Google developed a prototype wearable device based on the communicator in Star Trek. In science fiction, Captain Picard and his crew used their lapel pins to talk to the artificial intelligence and crew onboard the Starship Enterprise. In real life, the search giant created a circular device with a built-in microphone and Bluetooth allowing it to connect to a smartphone. The prototype was described to TIME in an interview by Amit Singhal, the executive in charge of the firm’s search initiatives.
The concept was intended to test out how users might interact with voice search in new ways. Worn on the chest, the Google pin was activated with a light tap. The prototype (pictured above) might output sound through an onboard speaker or by connecting to headphones. The idea was to make it easier for people to query to Google without having to fish out their cell phones. “I always wanted that pin,” Singhal said. “You just ask it anything and it works. That’s why we were like, ‘Let’s go prototype that and see how it feels.’”
The device hasn’t left the testing phase but illustrates how far Google is willing to go to chart the future of search. The company is trying to redefine the way people access information through voice search, which is getting more adept at understanding natural language, as well as Google Now, a predictive service that tries to surface valuable information for users before they even think to search for it. Apple, Amazon, Facebook and Microsoft are all aiming to develop similar services.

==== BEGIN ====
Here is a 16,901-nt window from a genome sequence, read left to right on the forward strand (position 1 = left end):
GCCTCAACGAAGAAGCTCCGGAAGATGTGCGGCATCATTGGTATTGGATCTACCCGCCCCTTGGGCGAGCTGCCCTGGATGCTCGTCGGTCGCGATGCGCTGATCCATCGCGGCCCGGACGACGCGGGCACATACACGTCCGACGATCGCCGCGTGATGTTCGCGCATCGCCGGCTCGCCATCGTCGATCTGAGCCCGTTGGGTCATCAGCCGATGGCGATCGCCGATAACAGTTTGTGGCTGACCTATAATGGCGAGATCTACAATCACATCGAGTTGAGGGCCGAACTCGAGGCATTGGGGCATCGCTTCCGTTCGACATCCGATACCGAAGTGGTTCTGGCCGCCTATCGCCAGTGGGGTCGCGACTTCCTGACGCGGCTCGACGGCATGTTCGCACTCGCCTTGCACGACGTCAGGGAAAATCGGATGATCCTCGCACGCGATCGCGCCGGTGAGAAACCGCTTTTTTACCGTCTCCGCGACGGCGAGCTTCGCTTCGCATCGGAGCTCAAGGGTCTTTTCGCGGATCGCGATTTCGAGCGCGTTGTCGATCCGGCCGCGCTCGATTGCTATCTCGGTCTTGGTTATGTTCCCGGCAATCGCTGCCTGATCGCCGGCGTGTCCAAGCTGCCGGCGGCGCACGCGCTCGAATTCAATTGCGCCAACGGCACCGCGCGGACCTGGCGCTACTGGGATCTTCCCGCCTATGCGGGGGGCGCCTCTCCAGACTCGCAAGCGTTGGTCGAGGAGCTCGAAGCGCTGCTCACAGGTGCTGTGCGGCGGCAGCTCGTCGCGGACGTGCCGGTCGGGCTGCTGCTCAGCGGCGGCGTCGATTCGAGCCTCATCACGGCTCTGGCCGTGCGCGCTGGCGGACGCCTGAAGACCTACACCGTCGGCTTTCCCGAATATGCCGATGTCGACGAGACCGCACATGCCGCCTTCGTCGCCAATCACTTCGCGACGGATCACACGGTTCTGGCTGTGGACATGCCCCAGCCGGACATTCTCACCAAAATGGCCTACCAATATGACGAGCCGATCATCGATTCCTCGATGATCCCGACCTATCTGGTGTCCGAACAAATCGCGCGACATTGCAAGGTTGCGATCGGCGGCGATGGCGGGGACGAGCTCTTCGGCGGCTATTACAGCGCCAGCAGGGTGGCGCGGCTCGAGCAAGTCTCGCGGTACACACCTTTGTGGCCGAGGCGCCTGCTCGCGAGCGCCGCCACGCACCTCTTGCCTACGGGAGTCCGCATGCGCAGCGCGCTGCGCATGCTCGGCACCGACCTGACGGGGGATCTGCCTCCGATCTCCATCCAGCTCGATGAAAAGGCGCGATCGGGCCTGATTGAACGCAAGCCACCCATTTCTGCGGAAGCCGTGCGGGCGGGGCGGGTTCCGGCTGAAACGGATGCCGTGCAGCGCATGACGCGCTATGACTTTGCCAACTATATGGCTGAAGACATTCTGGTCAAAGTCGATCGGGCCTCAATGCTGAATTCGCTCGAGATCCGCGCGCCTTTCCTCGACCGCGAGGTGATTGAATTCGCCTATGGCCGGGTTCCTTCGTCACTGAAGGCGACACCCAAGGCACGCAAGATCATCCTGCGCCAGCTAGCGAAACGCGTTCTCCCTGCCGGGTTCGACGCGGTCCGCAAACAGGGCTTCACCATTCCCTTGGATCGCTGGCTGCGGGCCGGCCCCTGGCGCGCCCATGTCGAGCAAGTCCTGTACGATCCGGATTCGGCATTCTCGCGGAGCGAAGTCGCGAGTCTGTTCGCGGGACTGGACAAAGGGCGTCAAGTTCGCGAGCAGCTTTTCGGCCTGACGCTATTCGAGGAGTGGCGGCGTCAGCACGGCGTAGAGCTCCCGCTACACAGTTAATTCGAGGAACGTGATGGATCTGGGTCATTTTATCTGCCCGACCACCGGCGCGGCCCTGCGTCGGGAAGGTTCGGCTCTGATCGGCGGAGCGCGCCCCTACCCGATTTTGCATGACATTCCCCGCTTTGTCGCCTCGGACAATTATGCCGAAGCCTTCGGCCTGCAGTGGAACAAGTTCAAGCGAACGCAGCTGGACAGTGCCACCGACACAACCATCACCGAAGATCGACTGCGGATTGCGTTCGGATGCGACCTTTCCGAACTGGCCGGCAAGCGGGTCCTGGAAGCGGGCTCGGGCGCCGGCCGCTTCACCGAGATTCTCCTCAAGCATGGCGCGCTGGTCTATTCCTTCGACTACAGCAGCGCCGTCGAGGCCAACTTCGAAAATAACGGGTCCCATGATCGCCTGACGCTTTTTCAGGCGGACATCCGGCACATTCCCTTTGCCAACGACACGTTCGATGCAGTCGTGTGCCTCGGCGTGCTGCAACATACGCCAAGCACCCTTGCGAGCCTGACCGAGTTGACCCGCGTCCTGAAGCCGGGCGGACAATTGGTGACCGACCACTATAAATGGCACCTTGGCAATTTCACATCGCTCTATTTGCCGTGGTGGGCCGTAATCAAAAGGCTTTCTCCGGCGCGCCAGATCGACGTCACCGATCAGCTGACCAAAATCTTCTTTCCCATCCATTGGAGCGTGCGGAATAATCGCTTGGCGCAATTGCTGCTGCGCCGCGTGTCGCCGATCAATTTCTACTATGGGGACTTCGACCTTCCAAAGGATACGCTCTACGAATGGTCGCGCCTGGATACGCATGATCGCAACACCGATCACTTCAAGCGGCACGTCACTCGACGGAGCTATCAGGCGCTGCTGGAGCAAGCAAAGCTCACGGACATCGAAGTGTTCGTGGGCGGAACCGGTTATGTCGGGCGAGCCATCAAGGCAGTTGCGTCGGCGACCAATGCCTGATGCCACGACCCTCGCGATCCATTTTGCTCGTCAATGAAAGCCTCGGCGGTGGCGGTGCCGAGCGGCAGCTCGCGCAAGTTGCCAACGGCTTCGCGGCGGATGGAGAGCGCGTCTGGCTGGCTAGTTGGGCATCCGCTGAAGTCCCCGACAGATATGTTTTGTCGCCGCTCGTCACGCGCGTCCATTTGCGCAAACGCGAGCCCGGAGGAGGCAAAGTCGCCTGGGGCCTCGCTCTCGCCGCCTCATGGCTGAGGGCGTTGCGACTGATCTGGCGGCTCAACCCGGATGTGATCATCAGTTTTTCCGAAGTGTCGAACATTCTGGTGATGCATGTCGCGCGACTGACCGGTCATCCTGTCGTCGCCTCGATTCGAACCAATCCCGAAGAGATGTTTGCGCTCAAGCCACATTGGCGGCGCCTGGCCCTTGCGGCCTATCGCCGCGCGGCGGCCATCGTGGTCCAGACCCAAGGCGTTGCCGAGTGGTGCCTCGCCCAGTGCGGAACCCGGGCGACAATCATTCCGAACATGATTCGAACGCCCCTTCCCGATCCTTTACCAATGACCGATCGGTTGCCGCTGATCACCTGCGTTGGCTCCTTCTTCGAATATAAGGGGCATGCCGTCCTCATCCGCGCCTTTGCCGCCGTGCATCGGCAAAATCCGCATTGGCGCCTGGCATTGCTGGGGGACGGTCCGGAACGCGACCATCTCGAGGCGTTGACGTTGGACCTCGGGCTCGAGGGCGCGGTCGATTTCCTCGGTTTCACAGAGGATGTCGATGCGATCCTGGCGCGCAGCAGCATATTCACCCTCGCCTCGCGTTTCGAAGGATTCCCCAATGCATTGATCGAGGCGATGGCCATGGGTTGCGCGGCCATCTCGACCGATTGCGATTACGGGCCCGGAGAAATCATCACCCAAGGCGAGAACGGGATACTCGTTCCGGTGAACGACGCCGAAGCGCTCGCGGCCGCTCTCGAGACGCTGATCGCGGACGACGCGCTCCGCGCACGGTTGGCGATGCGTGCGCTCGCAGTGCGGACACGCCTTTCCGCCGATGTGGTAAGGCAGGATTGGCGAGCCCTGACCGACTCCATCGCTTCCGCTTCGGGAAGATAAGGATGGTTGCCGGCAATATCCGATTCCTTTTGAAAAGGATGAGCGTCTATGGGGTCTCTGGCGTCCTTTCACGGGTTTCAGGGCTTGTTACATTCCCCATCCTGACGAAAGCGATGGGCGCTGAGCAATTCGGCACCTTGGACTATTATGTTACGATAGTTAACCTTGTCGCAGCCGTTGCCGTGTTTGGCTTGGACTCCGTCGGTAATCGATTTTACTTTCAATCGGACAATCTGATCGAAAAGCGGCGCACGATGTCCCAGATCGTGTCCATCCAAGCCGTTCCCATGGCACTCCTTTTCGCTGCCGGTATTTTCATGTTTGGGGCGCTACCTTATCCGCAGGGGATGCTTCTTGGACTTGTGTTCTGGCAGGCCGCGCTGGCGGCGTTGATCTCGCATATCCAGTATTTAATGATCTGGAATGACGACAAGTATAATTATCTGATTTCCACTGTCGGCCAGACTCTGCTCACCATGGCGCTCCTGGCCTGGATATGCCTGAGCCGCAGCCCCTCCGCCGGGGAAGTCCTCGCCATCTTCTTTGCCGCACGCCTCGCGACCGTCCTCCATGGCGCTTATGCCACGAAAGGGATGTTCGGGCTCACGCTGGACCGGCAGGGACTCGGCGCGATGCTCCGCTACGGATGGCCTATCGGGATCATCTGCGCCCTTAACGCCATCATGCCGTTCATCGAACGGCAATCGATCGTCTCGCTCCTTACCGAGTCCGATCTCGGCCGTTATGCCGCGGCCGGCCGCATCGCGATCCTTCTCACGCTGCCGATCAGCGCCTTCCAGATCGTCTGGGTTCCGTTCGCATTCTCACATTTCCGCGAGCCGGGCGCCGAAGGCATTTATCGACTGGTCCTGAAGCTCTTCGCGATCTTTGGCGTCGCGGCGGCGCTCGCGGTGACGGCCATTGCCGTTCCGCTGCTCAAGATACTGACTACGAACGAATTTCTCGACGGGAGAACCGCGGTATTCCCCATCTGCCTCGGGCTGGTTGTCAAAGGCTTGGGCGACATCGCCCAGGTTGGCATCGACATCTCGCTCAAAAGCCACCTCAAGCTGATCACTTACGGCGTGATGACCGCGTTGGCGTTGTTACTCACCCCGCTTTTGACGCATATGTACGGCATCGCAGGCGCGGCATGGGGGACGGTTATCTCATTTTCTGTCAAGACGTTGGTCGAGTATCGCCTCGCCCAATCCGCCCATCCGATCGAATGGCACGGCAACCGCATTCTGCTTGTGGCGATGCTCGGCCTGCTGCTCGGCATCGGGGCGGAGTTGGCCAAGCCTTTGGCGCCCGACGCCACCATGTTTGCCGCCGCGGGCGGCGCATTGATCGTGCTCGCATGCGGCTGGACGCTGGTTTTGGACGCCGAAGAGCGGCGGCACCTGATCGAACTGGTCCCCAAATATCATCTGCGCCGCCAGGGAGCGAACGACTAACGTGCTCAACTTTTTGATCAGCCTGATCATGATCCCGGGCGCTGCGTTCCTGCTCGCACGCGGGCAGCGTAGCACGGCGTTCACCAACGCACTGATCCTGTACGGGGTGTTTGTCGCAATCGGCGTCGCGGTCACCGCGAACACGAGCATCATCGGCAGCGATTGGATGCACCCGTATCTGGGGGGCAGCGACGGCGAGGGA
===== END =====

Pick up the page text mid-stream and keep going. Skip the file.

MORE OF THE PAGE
Google engineers have had a long, well-documented obsession with Star Trek—in particular, the supersmart computer aboard the Enterprise. Google executives regularly bring up the Star Trek computer in interviews, and in product meetings Googlers sometimes reference the long-running television series when discussing upcoming features.
For more, read TIME’s feature story on Google’s search for its future.
- Here’s How Effective the Original Vaccines Are Against Omicron
- The Promise—And Possible Perils—of Editing What We Say Online
- How Trump Survived Decades of Legal Trouble: Deny, Deflect, Delay, and Don't Put Anything in Writing
- Flint Is Still Shaken by its Water Crisis—and Residents Are Experiencing Long-Term Mental-Health Issues
- A Beer Shortage Is Brewing. A Volcano Is Partly to Blame
- How Fasting Can—and Can't—Improve Gut Health
- Cities Keep Enforcing Curfews for Teens, Despite Evidence They Don't Stop Crime
- Joe Manchin’s Red Tape Reform Could Supercharge Renewable Energy in the U.S.
- Column: We Should Talk More About What a Brilliant Actor Marilyn Monroe Was